A Credit Card? That's Free Money, Right?

Document created by maryellison on Nov 10, 2015Last modified by amara.mastronardi@socialedgeconsulting.com on Dec 5, 2016
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When I was 16, I thought that I was grown up enough to start looking into a credit card. In many ways, it was necessary - my father was ill and unable to work. As a result, I was often the member of the family to pay for gas, cover the grocery bill, and loan my older brother money for college textbooks. While I was making what I thought was pretty decent money - a whopping $22,000 a year - waiting tables, I still felt like it would be a good idea to have some sort of a cushion in case of an emergency. My solution? A student credit card.


At first I was afraid of my credit card. I felt guilty even pulling it out of my wallet - no, I have to use my debit card! Slowly I began to grow accustomed to the credit card's presence, and decided to actually use it. It became my "online" card - I began looking for $30-50 things online that I placed on my credit card before promptly paying them off at the end of the month. Smart kid, right?


Slowly, my purchases grew bigger. That workout thing that's supposed to make your butt look so good? I totally need that, right? I know that I have a perfectly functional DVD player, but I need the Blu-Ray. I know that I can find that movie on sale for about $5 in the Wal-Mart bin, but I need it sooner than that - I'll spend $20 on it now. I still made payments on it every month, but I began to let the balance stretch out - rather than paying off the $250 at the end of the month, I only paid $50 a month, and let the balance hang out there in cyber land. It became easier and easier to pull out my credit card instead of my debit card knowing that I could just pay with credit, then make payments on it later. It doesn't take that long to pay off $400, right?


When I was 17, my mother informed me that she would no longer be financially responsible for me - medical bills, dental bills, car insurance, any of it. My father, sick as he was, couldn't pay his own bills, much less mine. Of course, right about then, my wisdom teeth became an urgent problem - they were growing in sideways, pushing my teeth together painfully, and breaking through my gums, risking infection. My dentist informed me that they needed to come out, and soon. He referred me to an oral surgeon with a price tag of $1,066.66.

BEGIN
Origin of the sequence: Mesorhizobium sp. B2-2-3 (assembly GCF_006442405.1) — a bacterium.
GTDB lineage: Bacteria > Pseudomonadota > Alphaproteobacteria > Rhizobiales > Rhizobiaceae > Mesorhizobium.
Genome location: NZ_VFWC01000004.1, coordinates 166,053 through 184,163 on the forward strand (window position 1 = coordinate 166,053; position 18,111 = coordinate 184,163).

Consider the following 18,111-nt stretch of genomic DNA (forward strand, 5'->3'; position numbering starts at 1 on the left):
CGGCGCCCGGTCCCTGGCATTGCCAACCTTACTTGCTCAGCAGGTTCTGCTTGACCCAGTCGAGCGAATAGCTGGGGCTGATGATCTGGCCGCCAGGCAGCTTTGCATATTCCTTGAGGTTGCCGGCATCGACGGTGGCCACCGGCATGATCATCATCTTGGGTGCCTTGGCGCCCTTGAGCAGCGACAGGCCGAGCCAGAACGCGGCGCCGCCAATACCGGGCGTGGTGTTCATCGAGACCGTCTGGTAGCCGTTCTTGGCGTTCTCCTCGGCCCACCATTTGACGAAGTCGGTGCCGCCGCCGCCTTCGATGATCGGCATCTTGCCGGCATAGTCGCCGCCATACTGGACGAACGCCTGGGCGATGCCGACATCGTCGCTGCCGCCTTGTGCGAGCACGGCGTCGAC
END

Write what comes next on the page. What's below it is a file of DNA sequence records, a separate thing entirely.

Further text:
I know what you're thinking - $1,000? That's nothing. There are people with tens or hundreds of thousands of dollars in debt - student loans, car loans, house loans, medical bills. $1,000? Psh! Keep in mind that I was 17, working 3 "official" jobs with 3 or 4 additional odd jobs - babysitting, mowing lawns, cleaning houses - just to take care of myself and my father. And I was going to school. In my world, $150 was "a lot" of money. I had never held more than $200 cash in my hands. To me, $1,066.66 was devastating. How could I ever come up with that kind of money?


Voila! Enter the credit card. I was up to a $1,200 spending limit on it, and I only had about $300 on it. I decided to max out my credit card to pay for my wisdom teeth removal.


It wasn't until afterwards that I realized just how much $1,200 was when you're not making that much money - and what exactly an interest rate was. My minimum payment of $25 a month wasn't making a dent. My dad was getting sicker. I was missing shifts at work to take him to the hospital. For every $10 I paid off, I spent another $30 on the credit card. My savings were depleted. And I was scared.


Again, keep in mind - I was 17. Everything is that dramatic.


Right before I turned 18, my dad died. My brother and I cleaned up his trailer and few meager belongings, and sold them for enough money to cover the cremation costs and lot rent for the two months it took us to clean out. I had moved out on my own and found a job in a country club, then a CPA office, then finally a part time job running mail in a big city law firm to supplement my tips and oddball earnings. Life started moving forward again.


I stopped eating out. I stopped shopping at Harris Teeter, and started hitting Aldi and Wal-Mart for my grocery needs. I clipped coupons and shopped the sales, only spending around $30 a week on food. I started turning off my air conditioner and heater for months on end during the milder months, not turning it on until it was below 63 or above 80 in the apartment, opting instead to just open a window at night, or piling on the blankets and fuzzy socks. I made conscious efforts to leave the lights off, and opted for books instead of television shows for entertainment. I never went to the movies, but stayed home or went to friends' houses instead. I stopped buying new clothes just for the sake of looking cute, and started perusing the thrift store aisles for clothes that still had the tags on. I buried my credit card in the recesses of my desk drawer at home and never spent it - ever. I made payments on it religiously, putting in extra when I had the money.


I paid it off, and rebuilt my savings.


Yes, this is a very, very small scale example of debt management, but to a kid, it was a big deal. Even now, it's still a big deal - not because of the amount of money, but because it taught me very, very important lessons regarding credit cards, debt, and spending habits that have stuck with me all this time, and will hopefully stick with me for a long...long...time to come.